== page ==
Saturday, October 31, 2009

Almost a week now since I left Vancouver, right after the Performance Works reading, which I enjoyed very much despite a nasty spill at the authors’ table, where a server’s cuff touched a glass of orange juice, emptying it onto Monique’s black wool skirt, and thereabouts.

Of the six of us sitting there, only Annabel had the sense to get to her feet and assist, expertly dabbing at Monique’s skirt, while with the other hand swabbing the floor below.

The following day, after our reading with Michael Crummey at the Ottawa Writer’s Festival, moderator Phil Jenkins asked Annabel about writing and parenting, how she did it. I was tempted to contribute my anecdote.

Friday, October 30, 2009

A small room above a bay window. A single bed, a table and chair, and a sink. I could manage something larger, with more conveniences, but I could never match the view.

Above the door, clinging to the picture rail, a bird's nest made of twigs and foolscap. Poking out, what looks to be a pair of nose hair scissors, upside-down.

A truck passes.

Only the scissors quiver.

Monday, October 26, 2009


Saturday, October 24, 2009

Reading tomorrow at Performance Works, Granville Island. Also on the bill: Robert Arthur Alexie, Annabel Lyon, Ashok Mathur, Maile Meloy and Monique Proulx. 11:00AM-12:30PM.

Enjoyed reading with Marie-Claire Blais and Leon Rooke the other day. I'd read Marie-Claire's Mad Shadows in high school, a work she wrote when she was nineteen (the other Canadian Literature titles were Mitchell's Who Has Seen The Wind and Richler's The Apprenticeship of Duddy Kravitz). Leon I'd seen while at university, when Shakespeare's Dog came out. I remember how he shook when he read.

Thursday, October 22, 2009

I will be reading tomorrow, October 23 at 10AM with Marie-Claire Blais and Leon Rooke at the Granville Island Arts Club Main Stage.

Later, from 9:30PM to midnight, Allison Hrabluik and I will be doing some "live" writing from the juliettes of the Vancouver Art Gallery's third floor rotunda. I will be writing towards "heaven", Allison will be writing towards "hell".

Tuesday, October 20, 2009

In his book Morphology of the Folk Tale (1928), Vladimir Propp reduced the Russian folk tale to its smallest narrative units, or narratemes. He then characterized a tale as having 31 functions, and seven character types.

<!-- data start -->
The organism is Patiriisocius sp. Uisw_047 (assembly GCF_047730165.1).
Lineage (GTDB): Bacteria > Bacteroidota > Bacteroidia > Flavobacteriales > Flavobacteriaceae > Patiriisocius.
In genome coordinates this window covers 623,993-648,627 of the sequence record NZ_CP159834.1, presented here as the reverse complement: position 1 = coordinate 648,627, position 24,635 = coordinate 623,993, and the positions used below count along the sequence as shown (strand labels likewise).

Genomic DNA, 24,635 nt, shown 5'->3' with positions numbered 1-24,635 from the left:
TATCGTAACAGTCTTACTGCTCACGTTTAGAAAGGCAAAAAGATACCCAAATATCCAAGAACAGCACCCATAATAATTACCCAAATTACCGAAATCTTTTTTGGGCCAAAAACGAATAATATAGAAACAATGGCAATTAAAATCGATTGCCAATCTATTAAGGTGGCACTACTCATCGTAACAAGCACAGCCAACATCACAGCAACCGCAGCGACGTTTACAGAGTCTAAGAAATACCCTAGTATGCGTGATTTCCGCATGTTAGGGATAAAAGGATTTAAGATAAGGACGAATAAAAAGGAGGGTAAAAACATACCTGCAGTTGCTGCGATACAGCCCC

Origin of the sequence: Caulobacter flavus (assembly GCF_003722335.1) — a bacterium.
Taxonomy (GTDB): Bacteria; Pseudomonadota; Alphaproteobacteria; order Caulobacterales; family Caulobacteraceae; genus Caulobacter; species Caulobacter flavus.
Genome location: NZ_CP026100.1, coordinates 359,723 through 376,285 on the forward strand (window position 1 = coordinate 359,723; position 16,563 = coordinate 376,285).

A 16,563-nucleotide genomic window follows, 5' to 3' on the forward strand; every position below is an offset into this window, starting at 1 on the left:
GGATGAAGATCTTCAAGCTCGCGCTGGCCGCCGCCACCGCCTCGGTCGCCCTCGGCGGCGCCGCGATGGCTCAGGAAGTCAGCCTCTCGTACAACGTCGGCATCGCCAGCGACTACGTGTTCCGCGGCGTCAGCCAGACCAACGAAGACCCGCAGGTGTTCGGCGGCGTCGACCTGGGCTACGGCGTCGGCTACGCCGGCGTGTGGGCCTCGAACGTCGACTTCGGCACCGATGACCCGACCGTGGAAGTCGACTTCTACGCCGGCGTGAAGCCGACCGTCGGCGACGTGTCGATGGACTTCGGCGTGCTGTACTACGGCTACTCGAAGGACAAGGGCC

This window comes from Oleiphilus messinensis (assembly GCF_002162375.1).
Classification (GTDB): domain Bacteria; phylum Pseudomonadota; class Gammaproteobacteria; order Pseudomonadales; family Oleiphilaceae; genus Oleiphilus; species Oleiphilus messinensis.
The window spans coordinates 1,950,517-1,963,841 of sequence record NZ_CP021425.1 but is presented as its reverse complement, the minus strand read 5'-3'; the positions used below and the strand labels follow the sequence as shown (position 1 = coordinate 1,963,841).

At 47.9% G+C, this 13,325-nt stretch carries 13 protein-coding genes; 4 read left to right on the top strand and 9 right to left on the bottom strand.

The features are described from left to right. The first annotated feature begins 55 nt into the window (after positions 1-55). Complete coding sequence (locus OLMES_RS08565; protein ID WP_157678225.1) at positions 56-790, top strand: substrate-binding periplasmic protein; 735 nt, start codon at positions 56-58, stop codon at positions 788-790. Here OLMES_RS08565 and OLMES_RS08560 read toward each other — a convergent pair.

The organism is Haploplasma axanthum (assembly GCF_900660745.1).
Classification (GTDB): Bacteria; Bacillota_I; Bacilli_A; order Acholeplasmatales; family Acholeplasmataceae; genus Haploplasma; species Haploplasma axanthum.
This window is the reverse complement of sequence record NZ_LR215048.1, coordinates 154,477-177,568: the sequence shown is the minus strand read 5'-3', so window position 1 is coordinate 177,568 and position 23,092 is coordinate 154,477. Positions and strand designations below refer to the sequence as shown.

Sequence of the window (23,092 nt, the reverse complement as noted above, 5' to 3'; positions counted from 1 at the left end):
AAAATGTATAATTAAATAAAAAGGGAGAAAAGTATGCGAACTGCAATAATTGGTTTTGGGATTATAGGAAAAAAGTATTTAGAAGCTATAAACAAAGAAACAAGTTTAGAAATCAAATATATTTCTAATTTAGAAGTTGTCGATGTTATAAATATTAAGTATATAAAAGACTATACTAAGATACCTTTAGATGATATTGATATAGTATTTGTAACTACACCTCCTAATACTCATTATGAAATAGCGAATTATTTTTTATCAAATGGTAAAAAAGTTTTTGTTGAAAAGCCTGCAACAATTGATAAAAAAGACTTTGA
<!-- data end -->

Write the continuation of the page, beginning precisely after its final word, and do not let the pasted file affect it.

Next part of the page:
Pandora, a product of the Music Genome Project, is an automated music recommendation and internet radio service. Listeners select a song and Pandora provides a selection of similar songs, based on an inventory of 400 “musical attributes” and a further 2,000 “focus traits”.

As far as I know there is no such service for books, although Amazon will tell you that people who bought Book A also bought Book B, Book C and Book D.

Yesterday I typed my 1999 book The Pornographer’s Poem into and learned that people who bought TPP also bought my 1997 book American Whiskey Bar, along with Marty Beckerman’s Generation S.L.U.T: A Brutal Feel-up Session With Today’s Sex-Crazed Adolscent Populace, Darcey Steinke’s Suicide Blonde, Jonathan Safron Foer’s Extremely Loud and Incredibly Close: A Novel and Alex O’Loughlin’s DVD Moonlight – The Complete Series. I typed the same into and what should come up but Charles Bukowski’s Post Office: A Novel, Chinua Achebe’s Things Fall Apart, Jackson Tippett McCrae’s Katzenjammer: Soon To Be A Major Motion Picture and Kurt Vonnegut Jr.’s Slaughterhouse-Five.

Tempted as I am to draw conclusions, I know it could all change tomorrow.

Monday, October 19, 2009

A fascinating review of Daniel Jonah Goldhagen’s Worse Than War: Genocide, Eliminationism, and the Ongoing Assualt on Humanity in yesterday’s New York Times.

Reviewer James Traub opens with this: “Evil repels analysis. Poets from the time of Homer have sung of war, but only a monster sings of atrocities. So, too, with journalism and scholarship.”